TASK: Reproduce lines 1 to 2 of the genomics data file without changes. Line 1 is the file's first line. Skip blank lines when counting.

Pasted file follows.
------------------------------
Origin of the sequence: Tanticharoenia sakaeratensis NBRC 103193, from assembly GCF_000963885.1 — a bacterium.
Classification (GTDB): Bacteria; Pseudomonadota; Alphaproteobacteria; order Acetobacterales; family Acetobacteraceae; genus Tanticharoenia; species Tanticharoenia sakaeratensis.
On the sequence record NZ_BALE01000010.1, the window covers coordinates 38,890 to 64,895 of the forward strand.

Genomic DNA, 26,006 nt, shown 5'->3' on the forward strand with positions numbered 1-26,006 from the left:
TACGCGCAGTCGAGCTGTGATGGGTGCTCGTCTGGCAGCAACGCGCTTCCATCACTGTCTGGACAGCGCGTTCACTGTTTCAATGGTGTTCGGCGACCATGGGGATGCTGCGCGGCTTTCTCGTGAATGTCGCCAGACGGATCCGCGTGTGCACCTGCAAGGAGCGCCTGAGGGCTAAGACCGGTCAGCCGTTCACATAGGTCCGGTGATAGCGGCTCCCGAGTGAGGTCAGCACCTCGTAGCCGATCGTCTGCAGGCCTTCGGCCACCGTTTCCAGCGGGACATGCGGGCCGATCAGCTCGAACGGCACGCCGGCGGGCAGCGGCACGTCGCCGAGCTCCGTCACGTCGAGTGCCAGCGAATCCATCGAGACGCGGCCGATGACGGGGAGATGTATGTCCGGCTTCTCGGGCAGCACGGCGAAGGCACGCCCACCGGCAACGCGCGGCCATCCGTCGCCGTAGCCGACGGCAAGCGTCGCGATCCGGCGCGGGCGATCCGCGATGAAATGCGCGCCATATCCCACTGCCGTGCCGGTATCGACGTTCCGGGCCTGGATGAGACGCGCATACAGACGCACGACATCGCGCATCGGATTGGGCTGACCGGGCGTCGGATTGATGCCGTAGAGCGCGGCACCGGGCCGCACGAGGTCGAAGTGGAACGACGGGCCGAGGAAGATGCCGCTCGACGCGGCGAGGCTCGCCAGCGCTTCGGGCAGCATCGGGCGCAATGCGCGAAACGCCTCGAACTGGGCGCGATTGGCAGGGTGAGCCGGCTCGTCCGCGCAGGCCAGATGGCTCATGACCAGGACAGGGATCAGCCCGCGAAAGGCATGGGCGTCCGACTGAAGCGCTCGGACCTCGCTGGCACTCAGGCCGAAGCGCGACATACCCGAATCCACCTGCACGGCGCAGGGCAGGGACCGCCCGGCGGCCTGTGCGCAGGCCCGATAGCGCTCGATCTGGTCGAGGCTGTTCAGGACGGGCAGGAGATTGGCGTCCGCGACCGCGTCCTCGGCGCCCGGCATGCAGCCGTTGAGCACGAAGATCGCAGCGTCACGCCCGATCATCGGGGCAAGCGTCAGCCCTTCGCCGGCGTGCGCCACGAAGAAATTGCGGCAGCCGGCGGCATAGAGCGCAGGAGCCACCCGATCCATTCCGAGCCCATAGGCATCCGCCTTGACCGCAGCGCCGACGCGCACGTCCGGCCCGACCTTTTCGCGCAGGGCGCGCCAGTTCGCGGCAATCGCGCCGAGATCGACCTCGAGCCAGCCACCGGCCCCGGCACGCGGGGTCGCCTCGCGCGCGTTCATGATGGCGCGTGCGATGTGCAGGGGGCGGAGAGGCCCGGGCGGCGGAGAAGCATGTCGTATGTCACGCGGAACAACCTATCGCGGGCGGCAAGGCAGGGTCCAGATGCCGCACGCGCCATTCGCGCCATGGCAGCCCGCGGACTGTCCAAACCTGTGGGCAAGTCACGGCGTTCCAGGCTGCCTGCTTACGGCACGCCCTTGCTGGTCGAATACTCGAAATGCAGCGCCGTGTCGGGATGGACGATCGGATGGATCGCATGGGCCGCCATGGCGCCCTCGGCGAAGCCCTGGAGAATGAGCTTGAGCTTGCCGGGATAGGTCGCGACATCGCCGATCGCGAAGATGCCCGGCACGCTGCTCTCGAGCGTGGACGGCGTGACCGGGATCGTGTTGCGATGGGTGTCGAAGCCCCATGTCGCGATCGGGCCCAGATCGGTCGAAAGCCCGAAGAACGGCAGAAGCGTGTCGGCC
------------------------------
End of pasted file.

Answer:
Origin of the sequence: Tanticharoenia sakaeratensis NBRC 103193, from assembly GCF_000963885.1 — a bacterium.
Classification (GTDB): Bacteria; Pseudomonadota; Alphaproteobacteria; order Acetobacterales; family Acetobacteraceae; genus Tanticharoenia; species Tanticharoenia sakaeratensis.